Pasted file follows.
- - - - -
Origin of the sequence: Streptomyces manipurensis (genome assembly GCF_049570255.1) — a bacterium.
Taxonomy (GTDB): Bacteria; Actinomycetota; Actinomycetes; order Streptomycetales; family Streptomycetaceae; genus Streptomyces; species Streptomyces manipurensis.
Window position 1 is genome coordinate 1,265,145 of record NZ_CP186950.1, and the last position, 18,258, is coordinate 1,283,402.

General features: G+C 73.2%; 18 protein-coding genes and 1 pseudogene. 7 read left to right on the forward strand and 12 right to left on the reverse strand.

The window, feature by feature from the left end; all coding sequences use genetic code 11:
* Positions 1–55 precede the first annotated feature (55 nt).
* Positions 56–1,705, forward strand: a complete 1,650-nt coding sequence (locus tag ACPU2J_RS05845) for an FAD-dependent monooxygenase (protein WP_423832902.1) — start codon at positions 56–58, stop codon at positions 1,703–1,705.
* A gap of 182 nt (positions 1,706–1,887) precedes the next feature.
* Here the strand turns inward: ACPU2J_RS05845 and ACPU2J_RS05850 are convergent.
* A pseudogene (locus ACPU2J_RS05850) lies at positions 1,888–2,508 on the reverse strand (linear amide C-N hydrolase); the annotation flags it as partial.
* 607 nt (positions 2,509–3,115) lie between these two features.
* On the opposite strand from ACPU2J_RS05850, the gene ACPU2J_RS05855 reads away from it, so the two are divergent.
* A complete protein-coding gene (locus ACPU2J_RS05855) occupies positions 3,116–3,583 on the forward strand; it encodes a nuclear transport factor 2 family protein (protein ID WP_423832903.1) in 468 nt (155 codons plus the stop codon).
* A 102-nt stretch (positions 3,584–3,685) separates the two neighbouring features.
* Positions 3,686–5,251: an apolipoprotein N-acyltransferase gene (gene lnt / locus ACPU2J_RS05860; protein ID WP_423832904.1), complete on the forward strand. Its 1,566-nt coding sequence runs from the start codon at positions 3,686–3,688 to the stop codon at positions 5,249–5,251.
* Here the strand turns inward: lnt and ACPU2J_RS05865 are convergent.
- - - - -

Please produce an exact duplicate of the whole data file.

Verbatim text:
Origin of the sequence: Streptomyces manipurensis (genome assembly GCF_049570255.1) — a bacterium.
Taxonomy (GTDB): Bacteria; Actinomycetota; Actinomycetes; order Streptomycetales; family Streptomycetaceae; genus Streptomyces; species Streptomyces manipurensis.
Window position 1 is genome coordinate 1,265,145 of record NZ_CP186950.1, and the last position, 18,258, is coordinate 1,283,402.

General features: G+C 73.2%; 18 protein-coding genes and 1 pseudogene. 7 read left to right on the forward strand and 12 right to left on the reverse strand.

The window, feature by feature from the left end; all coding sequences use genetic code 11:
* Positions 1–55 precede the first annotated feature (55 nt).
* Positions 56–1,705, forward strand: a complete 1,650-nt coding sequence (locus tag ACPU2J_RS05845) for an FAD-dependent monooxygenase (protein WP_423832902.1) — start codon at positions 56–58, stop codon at positions 1,703–1,705.
* A gap of 182 nt (positions 1,706–1,887) precedes the next feature.
* Here the strand turns inward: ACPU2J_RS05845 and ACPU2J_RS05850 are convergent.
* A pseudogene (locus ACPU2J_RS05850) lies at positions 1,888–2,508 on the reverse strand (linear amide C-N hydrolase); the annotation flags it as partial.
* 607 nt (positions 2,509–3,115) lie between these two features.
* On the opposite strand from ACPU2J_RS05850, the gene ACPU2J_RS05855 reads away from it, so the two are divergent.
* A complete protein-coding gene (locus ACPU2J_RS05855) occupies positions 3,116–3,583 on the forward strand; it encodes a nuclear transport factor 2 family protein (protein ID WP_423832903.1) in 468 nt (155 codons plus the stop codon).
* A 102-nt stretch (positions 3,584–3,685) separates the two neighbouring features.
* Positions 3,686–5,251: an apolipoprotein N-acyltransferase gene (gene lnt / locus ACPU2J_RS05860; protein ID WP_423832904.1), complete on the forward strand. Its 1,566-nt coding sequence runs from the start codon at positions 3,686–3,688 to the stop codon at positions 5,249–5,251.
* Here the strand turns inward: lnt and ACPU2J_RS05865 are convergent.